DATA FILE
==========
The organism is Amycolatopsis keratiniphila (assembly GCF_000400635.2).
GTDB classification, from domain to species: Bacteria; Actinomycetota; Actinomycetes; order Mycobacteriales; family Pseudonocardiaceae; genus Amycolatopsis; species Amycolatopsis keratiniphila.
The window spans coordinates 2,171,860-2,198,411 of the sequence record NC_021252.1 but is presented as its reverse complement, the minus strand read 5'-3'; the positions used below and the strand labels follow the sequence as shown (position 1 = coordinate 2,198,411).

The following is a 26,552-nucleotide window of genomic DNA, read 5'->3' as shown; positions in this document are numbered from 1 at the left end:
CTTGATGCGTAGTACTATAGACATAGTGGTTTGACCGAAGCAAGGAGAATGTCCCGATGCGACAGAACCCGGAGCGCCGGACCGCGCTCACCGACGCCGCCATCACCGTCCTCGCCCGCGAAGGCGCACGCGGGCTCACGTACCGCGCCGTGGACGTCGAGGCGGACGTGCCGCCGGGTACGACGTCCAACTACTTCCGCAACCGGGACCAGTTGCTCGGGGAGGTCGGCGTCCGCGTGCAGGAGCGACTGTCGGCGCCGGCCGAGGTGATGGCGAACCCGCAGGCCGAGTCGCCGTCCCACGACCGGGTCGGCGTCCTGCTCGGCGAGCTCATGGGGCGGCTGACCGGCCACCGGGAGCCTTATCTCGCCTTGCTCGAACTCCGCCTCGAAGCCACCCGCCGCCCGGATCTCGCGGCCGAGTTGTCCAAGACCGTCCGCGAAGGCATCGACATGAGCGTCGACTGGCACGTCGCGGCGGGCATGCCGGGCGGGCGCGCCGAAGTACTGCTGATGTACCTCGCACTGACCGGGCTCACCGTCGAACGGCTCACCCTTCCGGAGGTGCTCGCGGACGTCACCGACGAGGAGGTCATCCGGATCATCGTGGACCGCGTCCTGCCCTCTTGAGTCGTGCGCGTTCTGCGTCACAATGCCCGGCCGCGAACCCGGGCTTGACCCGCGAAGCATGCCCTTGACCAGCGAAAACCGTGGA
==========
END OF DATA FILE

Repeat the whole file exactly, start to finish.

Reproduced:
The organism is Amycolatopsis keratiniphila (assembly GCF_000400635.2).
GTDB classification, from domain to species: Bacteria; Actinomycetota; Actinomycetes; order Mycobacteriales; family Pseudonocardiaceae; genus Amycolatopsis; species Amycolatopsis keratiniphila.
The window spans coordinates 2,171,860-2,198,411 of the sequence record NC_021252.1 but is presented as its reverse complement, the minus strand read 5'-3'; the positions used below and the strand labels follow the sequence as shown (position 1 = coordinate 2,198,411).

The following is a 26,552-nucleotide window of genomic DNA, read 5'->3' as shown; positions in this document are numbered from 1 at the left end:
CTTGATGCGTAGTACTATAGACATAGTGGTTTGACCGAAGCAAGGAGAATGTCCCGATGCGACAGAACCCGGAGCGCCGGACCGCGCTCACCGACGCCGCCATCACCGTCCTCGCCCGCGAAGGCGCACGCGGGCTCACGTACCGCGCCGTGGACGTCGAGGCGGACGTGCCGCCGGGTACGACGTCCAACTACTTCCGCAACCGGGACCAGTTGCTCGGGGAGGTCGGCGTCCGCGTGCAGGAGCGACTGTCGGCGCCGGCCGAGGTGATGGCGAACCCGCAGGCCGAGTCGCCGTCCCACGACCGGGTCGGCGTCCTGCTCGGCGAGCTCATGGGGCGGCTGACCGGCCACCGGGAGCCTTATCTCGCCTTGCTCGAACTCCGCCTCGAAGCCACCCGCCGCCCGGATCTCGCGGCCGAGTTGTCCAAGACCGTCCGCGAAGGCATCGACATGAGCGTCGACTGGCACGTCGCGGCGGGCATGCCGGGCGGGCGCGCCGAAGTACTGCTGATGTACCTCGCACTGACCGGGCTCACCGTCGAACGGCTCACCCTTCCGGAGGTGCTCGCGGACGTCACCGACGAGGAGGTCATCCGGATCATCGTGGACCGCGTCCTGCCCTCTTGAGTCGTGCGCGTTCTGCGTCACAATGCCCGGCCGCGAACCCGGGCTTGACCCGCGAAGCATGCCCTTGACCAGCGAAAACCGTGGA